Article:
CC: He lived at the tip of the spear. He had a mission. He was very serious. He could be serious. He could be friendly. He was the opposite of The Great Santini. I mean, he was not a bombastic, competitive, physically brutish character-not at all. He was kind of affable and quiet and would have a discussion with you. And he would write to me and I would write back to him cordially. What I think I meant by that was that I just don’t think that he operated in the emotional zone. It’s just not his territory.
JB: So emotionally, he was cruel.
CC: No, I wouldn’t say that. He’s just not operating in that zone. And I think he had a very low boiling point. So he could absorb pain, an intense amount of pain, and he could inflict pain. And I don’t mean that in a very negative way. I just think that he was a warrior. And he had a job to do and he did it very well. There are warriors now: General James Mattis , or General John Allen, or a number of other generals I can name out in Afghanistan today who are fighting the battle. Would I say that they were mean? I wouldn’t necessarily say always that way but there is a cruelty in a way that when you accept loses and when you are able to withstand loss. Most people fold. Most people can’t take it. He was always quoting Truman: “You can’t take the heat, get out of the kitchen”. His kitchen was white hot, and he wasn’t leaving the kitchen.
JB: And that comes across in the movie.
CC: He was one of these guys, I don’t know if you ever feel like you’re in danger or whether you feel the necessity to do this, but some people carry around a phone number or two that they’re going to call, if something happens. Like, whom are you going to call? Well, I think if you knew him, I think you’d want his phone number in your wallet.
JB: Did you ever hear your father commenting how he felt about Bush Sr. succeeding him at the CIA? Did he ever have an opinion about that?
CC: I think initially he thought that Bush Sr. was a very effective unifying force in a way that helped the agency. That he took on the mission of the individual officers. He rallied around them and tried to support them and cast them in a positive light-in a sense sold the CIA back to the Congress. He tried to rally support for the mission of the CIA even though it started to be decimated by that time. Basically, the gate was up. I mean the Congress had had its fill of the CIA and wasn’t going to fund much of it. And that was actually a pretty treacherous time. I mean the mid 70s was not a hay day for the CIA and for America. We’d just lost the war in Vietnam. The Russians were ascendant; they were threatening us. There were 30,000 Cuban troupes in Angola. The Caribbean was kind of in flames. Latin America was starting to bubble up. South America was kind of up for grabs. Most of Africa was kind of in play. And the oil crises was hitting. And, so it wasn’t a really strong time to be an American.
JB: You included an enormous amount of amazing archival footage. And I was really impressed with the pristine quality of the images-devoid of the usual scratches and imperfections you usually get with such stock footage. Did you go to any special lengths to clean up these images?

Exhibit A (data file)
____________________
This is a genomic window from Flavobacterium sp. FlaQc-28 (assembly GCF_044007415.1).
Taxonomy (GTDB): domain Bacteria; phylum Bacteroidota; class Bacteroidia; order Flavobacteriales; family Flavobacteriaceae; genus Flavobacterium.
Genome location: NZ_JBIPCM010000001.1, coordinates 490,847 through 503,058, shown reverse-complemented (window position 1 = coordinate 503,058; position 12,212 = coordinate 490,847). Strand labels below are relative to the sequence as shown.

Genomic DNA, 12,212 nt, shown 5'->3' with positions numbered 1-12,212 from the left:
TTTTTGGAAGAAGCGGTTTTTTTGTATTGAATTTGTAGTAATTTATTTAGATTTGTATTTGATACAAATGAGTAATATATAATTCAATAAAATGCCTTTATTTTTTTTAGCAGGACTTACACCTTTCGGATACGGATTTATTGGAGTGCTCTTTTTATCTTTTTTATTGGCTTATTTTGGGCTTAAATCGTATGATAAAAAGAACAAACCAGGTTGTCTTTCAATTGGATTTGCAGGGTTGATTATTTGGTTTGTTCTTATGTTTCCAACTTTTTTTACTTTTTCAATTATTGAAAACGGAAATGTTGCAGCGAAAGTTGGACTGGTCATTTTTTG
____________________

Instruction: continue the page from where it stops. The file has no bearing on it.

CC: One of the luckiest most fortunate things that happened to me is that I allied myself with Grace Guggenheim as my archival producer and one of our key producers. And she is the queen of the archival footage. Her father’s legacy is extraordinary-he made not only heartfelt and beautiful films but very simple films. From a film standpoint, I learned from him. Grace set about really ferociously combing the National Archives and a lot of commercial sources for the best possible footage. She did a super human job from everything down to the transfers to the no scratches-just doggedly going after the very very best. Particularly the stills and how we animated the stills-just everything. It just looks gorgeous on screen. And then we decided at the end, thanks to our main producer, David Johnson, to go ahead with the 35mm transfer. And the sad part is that I worry about what is happening to history and what’s happening to those films, which are few and far between. We paid every possible right. We did everything correctly in terms of royalty payments and rights payments and clearances worldwide and we got the best possible transfers. I worry that people are either not using this footage or that they’re stealing it and putting on YouTube. It’s kind of sad in a way that we’re losing our history. And I would give a huge amount of credit to Grace and to her father because of the example that her father set. He’s probably the finest filmmaker of his generation not only in documentary, but one of the finest filmmakers of the century.
JB: You did a great balancing act between showing the business side of your dad and the personal side, which is a hard juggling act.
CC: That was one of the hardest things. You really tapped into exactly the right film question. That was the toughest thing. Frankly, I couldn’t let 45 seconds go by or more without bringing my father back into the story. People say to me how come you don’t have anything about the Korean War or how come you don’t have about what happened in XYZ? I said, well, he’s not involved with that. It’s a tangent. It’s like you’re on a freight train from New York to Philadelphia and all of a sudden it takes a left turn to Atlantic City and all of a sudden you’re lost.
JB: This might explain why it took you 5 years to get it all together.
JB: Finally, are there any more theatrical films in your future?
CC: I tapped into some interesting arenas here so I’m going to look at that and there are a couple of other documentaries that I’d like to do. I’m working on a book that would come out with the release on TV & DVD late next year. That’s kind of the next step. And then I’ll try to launch one of these other projects.